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premium payment grace period

In response to the coronavirus pandemic, state insurance departments have issued directives prohibiting insurers from canceling certain kinds of policies due to the nonpayment of premiums, requiring the insurer to provide a grace period before canceling, or strongly encouraging carriers not to cancel policies.

For example:

  • Georgia Office of Insurance and Safety Fire Commission: Issued a directive that health insurers must “refrain from canceling health policies for the cause of non-payment until further notice.”
  • Mississippi Insurance Department: Issued a bulletin ordering a 60-day moratorium on the cancellation or nonrenewal of any policies issued in that state.
  • California Department of Insurance: Issued a notice requesting that carriers provide their policyholders with “at least” a 60-day grace period before canceling coverage for nonpayment. 

Similar requests or admonitions have been made by other, but not all, state insurance authorities.

Lockton comment: The state guidance affects only premiums for fully insured plans; employers with self-funded plans may not have the same protection for stop-loss premiums. Self-funded plans will continue to be liable to pay claims as they are incurred by their covered members.

Employer plans and insurance policy cancellation moratoriums

Employers sponsoring ERISA welfare benefits plans, particularly medical plans, may be tempted to take advantage of an opportunity to delay premium payments, to retain as much cash as possible for the time being. In the current environment many employers are concerned with conserving cash and retaining staff to the extent possible.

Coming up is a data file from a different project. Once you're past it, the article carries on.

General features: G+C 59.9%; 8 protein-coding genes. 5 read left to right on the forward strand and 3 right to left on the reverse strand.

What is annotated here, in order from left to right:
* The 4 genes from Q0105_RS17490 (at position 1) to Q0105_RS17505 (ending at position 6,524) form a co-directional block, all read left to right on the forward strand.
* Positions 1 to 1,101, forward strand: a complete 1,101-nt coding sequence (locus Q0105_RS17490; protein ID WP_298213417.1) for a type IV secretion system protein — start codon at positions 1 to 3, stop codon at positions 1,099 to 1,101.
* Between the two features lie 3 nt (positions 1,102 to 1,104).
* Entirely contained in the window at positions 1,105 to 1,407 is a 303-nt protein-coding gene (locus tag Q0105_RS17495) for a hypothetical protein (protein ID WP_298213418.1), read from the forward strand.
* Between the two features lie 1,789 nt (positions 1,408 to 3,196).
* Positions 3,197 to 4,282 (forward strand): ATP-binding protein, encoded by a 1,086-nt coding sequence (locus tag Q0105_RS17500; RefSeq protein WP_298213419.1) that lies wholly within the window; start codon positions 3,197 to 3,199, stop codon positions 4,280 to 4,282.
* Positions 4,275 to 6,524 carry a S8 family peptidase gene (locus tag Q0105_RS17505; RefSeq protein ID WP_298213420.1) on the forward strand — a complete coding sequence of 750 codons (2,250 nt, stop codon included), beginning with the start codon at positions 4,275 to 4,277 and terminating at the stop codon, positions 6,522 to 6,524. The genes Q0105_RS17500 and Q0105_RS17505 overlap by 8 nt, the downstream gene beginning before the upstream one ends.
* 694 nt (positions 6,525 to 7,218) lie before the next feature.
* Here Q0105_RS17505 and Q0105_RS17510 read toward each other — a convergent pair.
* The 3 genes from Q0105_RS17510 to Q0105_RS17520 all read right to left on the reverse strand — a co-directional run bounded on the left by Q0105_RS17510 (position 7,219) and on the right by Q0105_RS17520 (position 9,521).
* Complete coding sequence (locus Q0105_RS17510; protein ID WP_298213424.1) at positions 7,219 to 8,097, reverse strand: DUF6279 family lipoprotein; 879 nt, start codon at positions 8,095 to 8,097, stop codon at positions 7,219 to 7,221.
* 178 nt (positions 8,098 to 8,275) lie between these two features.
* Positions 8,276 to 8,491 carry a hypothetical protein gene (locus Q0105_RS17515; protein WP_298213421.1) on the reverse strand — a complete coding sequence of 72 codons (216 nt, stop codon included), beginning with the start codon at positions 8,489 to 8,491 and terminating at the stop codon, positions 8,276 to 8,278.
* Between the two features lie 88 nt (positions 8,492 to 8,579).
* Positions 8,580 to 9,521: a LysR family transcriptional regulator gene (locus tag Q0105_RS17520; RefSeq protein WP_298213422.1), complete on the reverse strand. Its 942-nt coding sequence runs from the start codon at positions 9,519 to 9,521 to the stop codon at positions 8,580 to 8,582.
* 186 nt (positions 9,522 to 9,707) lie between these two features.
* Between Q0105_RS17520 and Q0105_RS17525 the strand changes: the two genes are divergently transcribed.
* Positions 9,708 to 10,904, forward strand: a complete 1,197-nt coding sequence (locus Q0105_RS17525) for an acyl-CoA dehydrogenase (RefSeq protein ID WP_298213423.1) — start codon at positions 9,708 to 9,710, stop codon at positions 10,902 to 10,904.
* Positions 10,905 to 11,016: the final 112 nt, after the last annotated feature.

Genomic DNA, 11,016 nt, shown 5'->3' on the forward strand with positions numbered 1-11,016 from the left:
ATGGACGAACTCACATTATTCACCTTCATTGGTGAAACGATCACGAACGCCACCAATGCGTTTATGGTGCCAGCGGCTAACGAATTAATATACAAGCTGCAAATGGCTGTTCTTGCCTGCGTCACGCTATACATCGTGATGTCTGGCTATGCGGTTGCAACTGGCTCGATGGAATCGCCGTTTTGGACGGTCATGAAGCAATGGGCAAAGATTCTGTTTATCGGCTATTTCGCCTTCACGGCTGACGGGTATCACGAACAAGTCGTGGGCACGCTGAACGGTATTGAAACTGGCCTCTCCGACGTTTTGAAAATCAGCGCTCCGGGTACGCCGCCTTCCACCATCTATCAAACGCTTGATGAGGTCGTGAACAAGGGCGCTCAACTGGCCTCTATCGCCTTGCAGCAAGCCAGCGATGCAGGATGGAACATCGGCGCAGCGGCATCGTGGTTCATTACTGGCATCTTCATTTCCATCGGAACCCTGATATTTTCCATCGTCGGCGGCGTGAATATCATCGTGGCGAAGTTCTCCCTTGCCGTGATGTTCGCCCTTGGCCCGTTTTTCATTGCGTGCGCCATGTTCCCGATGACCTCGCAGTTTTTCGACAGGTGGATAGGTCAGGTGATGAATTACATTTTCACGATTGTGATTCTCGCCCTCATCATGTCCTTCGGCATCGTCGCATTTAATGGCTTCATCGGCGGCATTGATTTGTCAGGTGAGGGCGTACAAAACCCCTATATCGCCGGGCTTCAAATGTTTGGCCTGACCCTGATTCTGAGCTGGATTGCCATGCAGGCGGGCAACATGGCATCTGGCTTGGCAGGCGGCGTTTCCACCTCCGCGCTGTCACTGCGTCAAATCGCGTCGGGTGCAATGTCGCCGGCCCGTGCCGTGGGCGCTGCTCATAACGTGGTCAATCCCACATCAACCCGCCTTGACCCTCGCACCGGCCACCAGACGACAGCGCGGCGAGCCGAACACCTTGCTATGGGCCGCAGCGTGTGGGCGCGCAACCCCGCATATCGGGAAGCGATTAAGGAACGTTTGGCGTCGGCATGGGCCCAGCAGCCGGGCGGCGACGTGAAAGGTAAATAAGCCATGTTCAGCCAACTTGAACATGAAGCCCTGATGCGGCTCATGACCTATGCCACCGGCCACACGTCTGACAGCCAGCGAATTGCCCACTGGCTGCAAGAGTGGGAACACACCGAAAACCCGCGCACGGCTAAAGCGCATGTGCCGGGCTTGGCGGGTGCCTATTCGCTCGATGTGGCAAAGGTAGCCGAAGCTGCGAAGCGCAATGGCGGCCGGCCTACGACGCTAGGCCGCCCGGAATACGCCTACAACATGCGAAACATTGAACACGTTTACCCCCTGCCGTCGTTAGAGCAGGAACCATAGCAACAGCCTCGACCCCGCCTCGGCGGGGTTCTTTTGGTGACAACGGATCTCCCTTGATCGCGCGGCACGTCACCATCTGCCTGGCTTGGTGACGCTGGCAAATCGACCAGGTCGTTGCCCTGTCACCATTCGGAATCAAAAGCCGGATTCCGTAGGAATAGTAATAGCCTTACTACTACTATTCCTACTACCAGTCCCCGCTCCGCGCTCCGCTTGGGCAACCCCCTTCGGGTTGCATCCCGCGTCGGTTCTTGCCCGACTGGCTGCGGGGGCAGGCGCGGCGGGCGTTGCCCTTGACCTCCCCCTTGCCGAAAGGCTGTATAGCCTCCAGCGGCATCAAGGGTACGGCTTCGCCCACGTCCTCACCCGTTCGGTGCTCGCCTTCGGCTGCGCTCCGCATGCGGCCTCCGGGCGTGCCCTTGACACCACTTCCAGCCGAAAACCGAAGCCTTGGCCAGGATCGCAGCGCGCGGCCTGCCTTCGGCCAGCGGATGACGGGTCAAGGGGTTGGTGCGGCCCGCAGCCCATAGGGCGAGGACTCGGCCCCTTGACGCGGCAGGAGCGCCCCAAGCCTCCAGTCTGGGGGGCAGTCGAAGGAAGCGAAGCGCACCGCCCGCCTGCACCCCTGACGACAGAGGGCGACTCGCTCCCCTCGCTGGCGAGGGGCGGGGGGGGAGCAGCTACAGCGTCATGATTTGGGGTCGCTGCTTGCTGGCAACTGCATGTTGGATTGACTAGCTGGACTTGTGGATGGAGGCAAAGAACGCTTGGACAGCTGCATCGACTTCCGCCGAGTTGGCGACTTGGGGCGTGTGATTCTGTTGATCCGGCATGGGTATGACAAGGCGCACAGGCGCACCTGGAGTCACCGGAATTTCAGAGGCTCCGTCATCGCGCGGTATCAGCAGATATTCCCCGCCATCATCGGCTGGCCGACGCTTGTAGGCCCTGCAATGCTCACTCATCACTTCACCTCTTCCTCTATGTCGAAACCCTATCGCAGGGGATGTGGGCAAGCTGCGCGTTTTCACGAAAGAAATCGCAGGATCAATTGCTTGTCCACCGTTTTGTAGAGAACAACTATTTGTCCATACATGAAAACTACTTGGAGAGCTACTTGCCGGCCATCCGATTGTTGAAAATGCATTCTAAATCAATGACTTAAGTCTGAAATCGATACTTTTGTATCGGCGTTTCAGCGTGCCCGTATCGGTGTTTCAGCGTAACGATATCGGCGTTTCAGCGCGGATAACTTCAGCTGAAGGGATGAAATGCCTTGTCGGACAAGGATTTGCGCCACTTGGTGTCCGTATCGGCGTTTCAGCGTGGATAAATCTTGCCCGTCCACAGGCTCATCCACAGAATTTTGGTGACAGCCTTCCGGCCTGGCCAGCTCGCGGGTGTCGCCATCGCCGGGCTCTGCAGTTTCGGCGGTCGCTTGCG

If the state prohibits or pointedly encourages the carrier from canceling the policy, deferring premium payments appears to be a win-win – employers retain cash for other immediate needs and employees don’t lose coverage. However, employers and their plans’ fiduciaries should be cautious for several reasons.

ERISA plan assets and how they must be used

Most employers require employees to contribute a portion of the premium cost. Where the plan is an ERISA plan, these employee contributions are considered assets of the plan, and ERISA imposes strict guidelines regarding the handling of employee contributions.

These employee contributions are considered plan assets as soon as they can be separated from employer funds, but no later than 90 days after they’re withheld from employees’ pay.